So how'd your portfolio do in May? For most people, May nicely illustrated the risk part of the risk/reward proposition. Not everything was down -- an acquisition offer pushed up the price of American Retirement (NYSE: ACR ) , and decent quarterly results helped Baidu.com (Nasdaq: BIDU ) post strong gains.
But these stocks were the exceptions. The overall market performance was poor for the average company and particularly bad for stocks facing significant headwinds. Investors in DRHorton (NYSE: DHI ) and Pulte Homes (NYSE: PHM ) discovered that real estate can go down as well as up. Investors in Newmont Mining (NYSE: NEM ) and Goldcorp (NYSE: GG ) learned just how volatile a gold market correction can be. In both cases, the lesson is that when a commodity corrects, the stock prices of producers frequently fall faster than the underlying commodity.
It's not surprising if you find this volatility unsettling. It's frustrating to find out that in a single month, your stock portfolio lost more than you made at your full-time job. And it's nearly impossible to avoid this happening occasionally. The best you can do is position your portfolio to both minimize downside volatility and maximize upside gain.
Upside with less risk
This is where value investing comes in. Value investing involves buying stocks that are trading at less than their fair value. This provides two benefits. First, it provides a margin of safety. If a stock is selling for half of what it's worth, it's unlikely to fall to a quarter of that fair value. Thus, you minimize downside volatility. Second, buying at a discount provides an upside. If the stock simply returns to its fair value, you will make a great profit.
So does value investing actually reduce risk? Well, Warren Buffett seemed to believe so. As early as 1958 -- his second year managing his partnership -- he noted that he expected his results to be better, relatively speaking, in a bear market than a bull market. And the greater than $40 billion personal fortune he's amassed since then makes a pretty convincing case he's right.
The May performance of our Inside Value newsletter service, which focuses on identifying undervalued companies, also supports this argument. In May, the Nasdaq was down 7%; the S&P 500 down 3%. Our Inside Value stocks, on the other hand, were down only 2%.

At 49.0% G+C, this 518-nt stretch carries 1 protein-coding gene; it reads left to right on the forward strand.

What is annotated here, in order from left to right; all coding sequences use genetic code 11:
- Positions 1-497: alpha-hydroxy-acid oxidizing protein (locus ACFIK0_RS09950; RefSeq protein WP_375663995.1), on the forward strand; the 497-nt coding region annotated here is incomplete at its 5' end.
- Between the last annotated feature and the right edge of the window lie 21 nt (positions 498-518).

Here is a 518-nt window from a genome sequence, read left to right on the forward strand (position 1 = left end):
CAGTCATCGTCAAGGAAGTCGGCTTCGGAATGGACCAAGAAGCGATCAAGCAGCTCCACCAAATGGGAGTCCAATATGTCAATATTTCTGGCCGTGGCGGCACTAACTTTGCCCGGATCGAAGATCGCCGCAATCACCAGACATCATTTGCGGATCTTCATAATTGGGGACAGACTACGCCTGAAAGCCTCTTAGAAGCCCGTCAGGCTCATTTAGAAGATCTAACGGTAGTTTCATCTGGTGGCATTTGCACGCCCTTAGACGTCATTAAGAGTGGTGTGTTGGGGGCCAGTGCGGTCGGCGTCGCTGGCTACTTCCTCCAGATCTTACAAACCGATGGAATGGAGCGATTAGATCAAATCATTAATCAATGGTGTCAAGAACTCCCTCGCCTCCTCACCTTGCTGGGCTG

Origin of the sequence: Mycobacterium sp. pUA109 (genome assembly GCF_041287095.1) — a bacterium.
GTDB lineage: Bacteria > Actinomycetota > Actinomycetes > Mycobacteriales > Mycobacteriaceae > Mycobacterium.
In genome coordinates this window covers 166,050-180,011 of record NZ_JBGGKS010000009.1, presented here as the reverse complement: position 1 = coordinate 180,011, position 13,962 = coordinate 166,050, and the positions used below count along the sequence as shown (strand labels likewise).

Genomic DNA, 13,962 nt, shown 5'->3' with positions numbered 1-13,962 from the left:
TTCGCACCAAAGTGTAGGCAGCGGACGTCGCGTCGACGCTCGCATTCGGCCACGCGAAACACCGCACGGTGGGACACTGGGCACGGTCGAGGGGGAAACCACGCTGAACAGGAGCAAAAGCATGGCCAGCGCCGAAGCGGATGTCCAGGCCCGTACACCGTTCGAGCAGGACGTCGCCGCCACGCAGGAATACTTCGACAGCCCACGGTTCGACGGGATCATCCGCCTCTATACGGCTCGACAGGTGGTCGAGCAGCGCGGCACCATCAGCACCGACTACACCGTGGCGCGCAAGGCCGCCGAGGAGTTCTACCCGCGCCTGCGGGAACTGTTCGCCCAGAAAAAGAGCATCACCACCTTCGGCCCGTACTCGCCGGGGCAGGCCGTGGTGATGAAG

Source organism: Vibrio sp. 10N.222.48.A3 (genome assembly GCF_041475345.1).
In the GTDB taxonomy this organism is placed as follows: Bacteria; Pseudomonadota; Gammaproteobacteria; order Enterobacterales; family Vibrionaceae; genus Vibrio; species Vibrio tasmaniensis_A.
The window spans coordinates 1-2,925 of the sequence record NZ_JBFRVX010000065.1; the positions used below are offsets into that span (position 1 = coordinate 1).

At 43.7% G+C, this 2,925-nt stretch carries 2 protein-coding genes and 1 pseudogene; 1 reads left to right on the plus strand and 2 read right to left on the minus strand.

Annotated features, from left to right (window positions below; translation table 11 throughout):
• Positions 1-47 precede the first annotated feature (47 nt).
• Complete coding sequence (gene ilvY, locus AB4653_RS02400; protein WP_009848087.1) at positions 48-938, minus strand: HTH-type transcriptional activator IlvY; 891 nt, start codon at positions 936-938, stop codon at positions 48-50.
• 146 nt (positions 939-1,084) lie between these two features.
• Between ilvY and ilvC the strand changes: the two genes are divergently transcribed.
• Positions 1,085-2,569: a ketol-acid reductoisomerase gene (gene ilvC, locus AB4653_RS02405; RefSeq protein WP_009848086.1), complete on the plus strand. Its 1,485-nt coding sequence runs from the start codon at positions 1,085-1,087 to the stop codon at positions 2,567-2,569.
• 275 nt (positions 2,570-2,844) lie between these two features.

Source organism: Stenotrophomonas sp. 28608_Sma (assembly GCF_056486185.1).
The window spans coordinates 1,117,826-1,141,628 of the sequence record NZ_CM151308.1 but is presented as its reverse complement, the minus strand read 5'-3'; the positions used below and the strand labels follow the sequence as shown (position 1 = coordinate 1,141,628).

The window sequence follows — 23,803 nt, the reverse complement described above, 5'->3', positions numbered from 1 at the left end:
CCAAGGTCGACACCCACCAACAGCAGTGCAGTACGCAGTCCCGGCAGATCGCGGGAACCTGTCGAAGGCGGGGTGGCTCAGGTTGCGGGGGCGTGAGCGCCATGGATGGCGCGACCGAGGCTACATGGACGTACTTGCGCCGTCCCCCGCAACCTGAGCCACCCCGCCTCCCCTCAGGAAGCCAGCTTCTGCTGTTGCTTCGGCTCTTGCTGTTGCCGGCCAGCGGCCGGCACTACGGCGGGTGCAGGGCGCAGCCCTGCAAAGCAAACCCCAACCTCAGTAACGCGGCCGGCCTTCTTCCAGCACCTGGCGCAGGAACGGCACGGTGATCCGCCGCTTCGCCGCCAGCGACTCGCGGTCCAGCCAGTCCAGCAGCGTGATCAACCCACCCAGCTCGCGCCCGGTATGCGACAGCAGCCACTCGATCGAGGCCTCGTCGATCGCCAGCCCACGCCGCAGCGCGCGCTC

And it gets even more intriguing when you examine the newsletter's results more closely. The biggest loser was Rent-A-Center (Nasdaq: RCII ) , recommended in November when the stock was trading in the $17 range. By the beginning of May, the stock had skyrocketed to more than $28. While this provided a nice 60% return to Inside Value subscribers, it also meant that on May 1, the stock was trading pretty close to fair value. In other words, it was no longer a deeply undervalued stock, so it no longer had a large margin of safety to act as a cushion in a market correction.
The second-biggest loser was another stock that had shot up more than 30% within a few months of its recommendation and was trading only 5% below its intrinsic value. If you exclude these two stocks as no longer qualifying as value stocks, then the newsletter's performance during May's hiccup was even better, with a tiny 1.4% loss, less than half the loss of the S&P 500 and one-fifth of the Nasdaq.
Finding the sweet spot
Of course, you can't be truly confident in any conclusion you draw based on evidence from a single one-month period. But the results are encouraging, and the success that other value investors have had during bear markets speaks for itself. So, to find the investing sweet spot where you have both huge upside potential and reduced risk, look for stocks trading below their fair value. And if you want to read about our top value recommendations, you can do so with a free 30-day trial to Inside Value, by clicking here.
Fool contributor Richard Gibbons finds it perverse that a dollar picked up in the road provides more satisfaction than the 99 we had to work for. Richard owns shares of Rent-A-Center but does not have a position in any other security discussed in this article. The Motley Fool has a disclosure policy.